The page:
In an interview with artistic director of Moving in November Kerstin Schroth, Schubot explains that, with Sammal/Moss, her interest was in “a deep encounter with a certain plant and creating a movement language that evokes and invites the presence of the plant back into the space through the dance”  (Schroth and Schubot). Regarding this encounter, Schubot states that, in her experience, such encounters open up new spaces in the human body, or even “new bodies,” new body-spaces, that we can share with the plants. “Plants for me blow the imagination of what the physical is and on what levels the physical can take place. And it is so exciting to experience how each plant invites a unique space for the physical as its very singular terrain and domain” (Schroth and Schubot).

When I, a year later, asked Schubot about her experience of this expanded physicality, she explained how her encounters with different plant species produced for her completely disparate bodily sensations. For example, in her encounter with birch, she felt her body transforming into a night sky, a star map with no volume, a wide expanse. Whilst this alteration of her body-state felt quite aggressive, the moss provided a much lighter, gentle hapticality, the soft rain on earth: the subtle, polyrhythmic and centerless vibrations of a multitude body (Schubot, Personal Interview).

In this encounter, Schubot experienced moss as “non-aggressive expansion and sustainable life in-between spaces.” Moss “teaches us to give space for others and to be the ground for others.” They embody a fierceness, according to Schubot, which she links to their move from water to land millions of years ago and describes as “a vital energy of departure,” of “we are going off even if we don’t know where to go” (Schroth and Schubot). The moss also provided Schubot with another way of becoming a body—as split into “finely polyrythmic multiplicities” that neither pierces into the sky nor into earth but “invites us to stay on the surface and not underestimate it.”  Here, Schubot traces a correspondence between moss as the surface of the forest and human skin. The depth of the skin, of touch and relation, at the surface of things.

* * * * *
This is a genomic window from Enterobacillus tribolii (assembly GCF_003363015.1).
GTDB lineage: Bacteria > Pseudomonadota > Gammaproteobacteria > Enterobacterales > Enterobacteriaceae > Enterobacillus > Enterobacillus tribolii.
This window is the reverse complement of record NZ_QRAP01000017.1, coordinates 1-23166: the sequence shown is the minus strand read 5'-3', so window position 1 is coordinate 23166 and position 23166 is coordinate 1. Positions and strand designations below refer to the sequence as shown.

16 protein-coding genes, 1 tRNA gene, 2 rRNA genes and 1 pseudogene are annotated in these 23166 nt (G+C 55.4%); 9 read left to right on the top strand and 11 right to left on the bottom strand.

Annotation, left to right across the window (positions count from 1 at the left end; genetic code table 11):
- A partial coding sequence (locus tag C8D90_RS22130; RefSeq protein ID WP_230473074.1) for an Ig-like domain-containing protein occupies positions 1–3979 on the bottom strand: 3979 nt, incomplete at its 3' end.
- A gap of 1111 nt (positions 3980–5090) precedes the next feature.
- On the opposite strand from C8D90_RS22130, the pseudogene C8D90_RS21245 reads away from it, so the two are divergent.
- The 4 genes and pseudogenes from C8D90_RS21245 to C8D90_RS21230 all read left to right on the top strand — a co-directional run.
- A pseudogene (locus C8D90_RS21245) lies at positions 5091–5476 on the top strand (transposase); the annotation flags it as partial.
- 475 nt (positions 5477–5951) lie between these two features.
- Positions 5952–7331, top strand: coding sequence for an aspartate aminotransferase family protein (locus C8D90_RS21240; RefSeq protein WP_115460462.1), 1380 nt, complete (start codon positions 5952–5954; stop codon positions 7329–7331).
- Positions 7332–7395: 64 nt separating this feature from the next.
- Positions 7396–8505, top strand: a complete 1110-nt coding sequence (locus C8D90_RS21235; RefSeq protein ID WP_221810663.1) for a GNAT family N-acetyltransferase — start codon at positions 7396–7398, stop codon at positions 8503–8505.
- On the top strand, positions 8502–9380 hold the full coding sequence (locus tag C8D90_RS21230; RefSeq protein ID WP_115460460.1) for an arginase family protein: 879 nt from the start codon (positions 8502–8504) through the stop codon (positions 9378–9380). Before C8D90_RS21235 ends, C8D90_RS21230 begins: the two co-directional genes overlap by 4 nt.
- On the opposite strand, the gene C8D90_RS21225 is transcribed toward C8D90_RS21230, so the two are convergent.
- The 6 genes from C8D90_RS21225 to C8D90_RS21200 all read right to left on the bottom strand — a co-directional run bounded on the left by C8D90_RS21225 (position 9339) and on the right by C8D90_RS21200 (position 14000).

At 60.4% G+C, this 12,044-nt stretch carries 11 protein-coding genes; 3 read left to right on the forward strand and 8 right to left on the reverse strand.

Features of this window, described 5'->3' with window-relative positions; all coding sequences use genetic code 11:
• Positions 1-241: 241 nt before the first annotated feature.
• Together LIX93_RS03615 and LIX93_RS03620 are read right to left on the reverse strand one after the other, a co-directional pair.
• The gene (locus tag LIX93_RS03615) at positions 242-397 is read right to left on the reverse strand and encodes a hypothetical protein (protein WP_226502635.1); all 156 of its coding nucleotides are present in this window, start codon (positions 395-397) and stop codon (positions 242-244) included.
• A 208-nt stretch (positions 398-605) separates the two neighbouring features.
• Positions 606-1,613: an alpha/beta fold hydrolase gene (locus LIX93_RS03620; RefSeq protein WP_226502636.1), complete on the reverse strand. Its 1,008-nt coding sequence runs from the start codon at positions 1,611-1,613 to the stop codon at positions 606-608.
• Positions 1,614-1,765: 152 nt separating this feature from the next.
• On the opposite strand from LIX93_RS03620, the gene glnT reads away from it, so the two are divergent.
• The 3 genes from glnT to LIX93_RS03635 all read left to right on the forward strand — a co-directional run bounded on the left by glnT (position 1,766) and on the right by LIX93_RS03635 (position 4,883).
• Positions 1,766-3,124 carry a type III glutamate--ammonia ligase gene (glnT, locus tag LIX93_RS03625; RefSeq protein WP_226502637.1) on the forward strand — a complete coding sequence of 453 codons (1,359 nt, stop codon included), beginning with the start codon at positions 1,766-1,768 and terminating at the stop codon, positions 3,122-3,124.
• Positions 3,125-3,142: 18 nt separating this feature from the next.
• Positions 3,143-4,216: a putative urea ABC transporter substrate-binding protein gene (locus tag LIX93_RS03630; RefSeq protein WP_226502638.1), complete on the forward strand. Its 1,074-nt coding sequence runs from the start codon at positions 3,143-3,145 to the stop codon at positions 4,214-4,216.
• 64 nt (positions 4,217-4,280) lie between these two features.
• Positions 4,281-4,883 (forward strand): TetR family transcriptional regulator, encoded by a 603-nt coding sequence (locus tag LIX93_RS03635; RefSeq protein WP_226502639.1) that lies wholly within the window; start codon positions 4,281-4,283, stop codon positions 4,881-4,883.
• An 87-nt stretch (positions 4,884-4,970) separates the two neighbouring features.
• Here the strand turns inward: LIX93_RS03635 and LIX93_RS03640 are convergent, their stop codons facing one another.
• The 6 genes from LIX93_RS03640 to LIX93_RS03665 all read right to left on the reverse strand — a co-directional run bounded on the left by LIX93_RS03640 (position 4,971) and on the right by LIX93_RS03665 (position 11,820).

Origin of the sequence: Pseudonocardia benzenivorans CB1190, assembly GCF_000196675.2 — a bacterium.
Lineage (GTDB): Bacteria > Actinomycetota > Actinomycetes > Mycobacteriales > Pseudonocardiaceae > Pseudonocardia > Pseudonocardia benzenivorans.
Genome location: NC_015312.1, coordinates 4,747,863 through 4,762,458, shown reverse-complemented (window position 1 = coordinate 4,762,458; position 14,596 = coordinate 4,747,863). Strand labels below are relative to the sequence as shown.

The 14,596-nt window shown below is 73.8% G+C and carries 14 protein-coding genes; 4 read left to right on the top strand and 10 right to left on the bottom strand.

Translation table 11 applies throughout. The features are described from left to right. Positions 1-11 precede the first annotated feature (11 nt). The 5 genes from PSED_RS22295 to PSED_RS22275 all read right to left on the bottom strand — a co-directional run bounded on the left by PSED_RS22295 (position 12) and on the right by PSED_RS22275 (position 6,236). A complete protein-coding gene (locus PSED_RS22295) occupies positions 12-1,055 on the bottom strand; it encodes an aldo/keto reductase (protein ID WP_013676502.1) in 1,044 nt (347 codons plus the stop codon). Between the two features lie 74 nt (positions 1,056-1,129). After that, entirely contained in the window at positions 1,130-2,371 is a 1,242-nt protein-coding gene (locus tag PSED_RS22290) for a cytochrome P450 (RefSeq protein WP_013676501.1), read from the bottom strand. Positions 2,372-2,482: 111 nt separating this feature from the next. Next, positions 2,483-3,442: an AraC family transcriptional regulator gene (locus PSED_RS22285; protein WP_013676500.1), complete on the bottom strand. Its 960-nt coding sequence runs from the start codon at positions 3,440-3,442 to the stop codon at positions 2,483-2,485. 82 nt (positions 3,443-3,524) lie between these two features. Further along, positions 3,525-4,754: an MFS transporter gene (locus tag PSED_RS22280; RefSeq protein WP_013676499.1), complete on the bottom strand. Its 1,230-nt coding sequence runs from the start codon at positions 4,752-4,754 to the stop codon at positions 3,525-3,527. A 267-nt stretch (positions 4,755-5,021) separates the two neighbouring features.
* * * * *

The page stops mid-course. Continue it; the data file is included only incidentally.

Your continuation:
The ensuing choreographic work was a combination of staying connected and in tune with this sensation of moss-existence and of trying to give it another life in the single, human body. Working with the tapping choreography had to do with staying connected to a “drumming physicality” that, according to Schubot, she could not locate in the human body and which was not an easy task to embody. As Schubot says: “if you are not a professional drummer, it is difficult to drum differently with a foot and a hand” (Schubot, Personal Interview). This simple point reflects a crucial aspect of Schubot’s work; namely, that although each plant and what it communicates is unique, it always has to pass through the filter of your own body (Personal Interview).